Fortune Small Business on Entrepreneurs and the ADA
The ADA, which turns 15 this year, has literally broken down barriers for Americans with disabilities. Most small-business owners say they want to comply. But many also believe that the law's requirements are growing vaguer and more onerous. The two primary federal agencies that oversee the law—the U.S. Department of Justice and the Equal Employment Opportunity Commission—don't do any policing. This might seem like good news to those who hate government regulation, but there's a downside. With no inspectors making the rounds of small businesses to issue warnings to those that aren't complying, it's up to entrepreneurs to stay abreast of how the broadly written statute is interpreted in courts around the country.
Those who don't keep up risk getting sued—and even if they win in court, they often lose time and legal fees and suffer damage to their reputation. While the ADA is quite specific on some requirements, there are a lot of gray areas. The law contains many detailed rules related to access to public spaces such as stores and restaurants. For instance, doorways must have openings at least 32 inches wide. Such guidelines apply even to businesses operated by one person. But the rules about access are less stringent for older buildings than for those built after 1992. How much less stringent is a matter of interpretation.
The ADA also covers discrimination against employees with disabilities, an equally fraught issue for employers. If a small business fails to hire a qualified job applicant who is deaf or copes with diabetes, it faces a potential lawsuit. The same goes for a company that fires or downgrades the job duties of a disabled person. But this part of the law differs from the one governing access because it applies to any company with 15 or more workers.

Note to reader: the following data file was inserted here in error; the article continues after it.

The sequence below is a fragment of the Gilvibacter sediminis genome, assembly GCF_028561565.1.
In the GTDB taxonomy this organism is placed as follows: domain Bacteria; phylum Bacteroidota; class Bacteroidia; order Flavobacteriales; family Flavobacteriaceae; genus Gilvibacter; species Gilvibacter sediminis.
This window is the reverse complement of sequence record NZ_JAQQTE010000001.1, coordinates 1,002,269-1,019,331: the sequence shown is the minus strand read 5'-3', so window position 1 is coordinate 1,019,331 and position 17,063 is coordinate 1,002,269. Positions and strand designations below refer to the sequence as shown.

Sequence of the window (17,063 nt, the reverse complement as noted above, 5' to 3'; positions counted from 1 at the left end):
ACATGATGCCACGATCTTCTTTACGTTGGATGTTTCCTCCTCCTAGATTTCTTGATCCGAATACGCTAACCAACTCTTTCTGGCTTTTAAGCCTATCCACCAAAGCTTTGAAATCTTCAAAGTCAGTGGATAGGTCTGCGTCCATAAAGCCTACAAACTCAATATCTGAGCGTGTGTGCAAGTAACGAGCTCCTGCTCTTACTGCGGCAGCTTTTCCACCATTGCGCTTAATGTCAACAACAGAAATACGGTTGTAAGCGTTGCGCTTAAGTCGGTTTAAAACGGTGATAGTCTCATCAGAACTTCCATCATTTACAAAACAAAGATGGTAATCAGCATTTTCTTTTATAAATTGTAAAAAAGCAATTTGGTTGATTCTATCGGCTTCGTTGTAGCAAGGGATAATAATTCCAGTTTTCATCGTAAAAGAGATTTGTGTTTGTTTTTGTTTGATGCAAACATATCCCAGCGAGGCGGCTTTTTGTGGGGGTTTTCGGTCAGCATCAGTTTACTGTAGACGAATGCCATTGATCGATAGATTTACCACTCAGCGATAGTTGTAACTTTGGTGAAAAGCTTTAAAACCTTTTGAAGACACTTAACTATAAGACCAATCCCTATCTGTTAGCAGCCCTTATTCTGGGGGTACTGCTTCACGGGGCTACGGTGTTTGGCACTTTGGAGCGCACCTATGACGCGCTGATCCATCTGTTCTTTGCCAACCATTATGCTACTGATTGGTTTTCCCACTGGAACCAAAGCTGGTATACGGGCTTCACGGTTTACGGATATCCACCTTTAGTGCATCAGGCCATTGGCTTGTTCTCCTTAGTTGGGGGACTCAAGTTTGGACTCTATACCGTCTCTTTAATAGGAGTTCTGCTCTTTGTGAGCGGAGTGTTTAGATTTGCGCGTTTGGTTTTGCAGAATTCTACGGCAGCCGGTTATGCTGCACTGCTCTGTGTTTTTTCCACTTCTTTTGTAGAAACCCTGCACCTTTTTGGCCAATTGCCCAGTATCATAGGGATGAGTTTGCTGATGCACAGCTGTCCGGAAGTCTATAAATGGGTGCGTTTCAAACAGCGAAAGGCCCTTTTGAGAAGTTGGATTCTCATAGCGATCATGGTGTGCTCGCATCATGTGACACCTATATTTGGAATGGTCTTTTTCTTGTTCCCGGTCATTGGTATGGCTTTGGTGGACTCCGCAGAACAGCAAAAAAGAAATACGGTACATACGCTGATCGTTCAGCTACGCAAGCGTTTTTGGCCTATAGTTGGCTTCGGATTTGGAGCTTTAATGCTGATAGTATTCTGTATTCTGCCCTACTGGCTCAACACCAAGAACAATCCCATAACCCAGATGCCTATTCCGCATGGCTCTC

Small businesses are supposedly held to lower standards than large corporations and are required only to comply with the ADA in ways that are "readily achievable." But that term is defined on a case-by-case basis. "It's really difficult for a small business to keep up with all the rules and regulations" and court decisions, says William Anthony, a Florida State University management professor and expert on the ADA.
The law even extends to psychiatric conditions. Fire a poor performer who happens to be depressed, and that employee may be able to sue, arguing that his condition is a disability. For such a case to hold up, the plaintiff needs to have a diagnosed condition and an employer must know about it. But ADA lawsuits stemming from psychiatric conditions are notoriously murky.
The article gives you a good sense of how the organized business community feels about the ADA, though I think it pretty substantially overstates the burden the law places on businesses.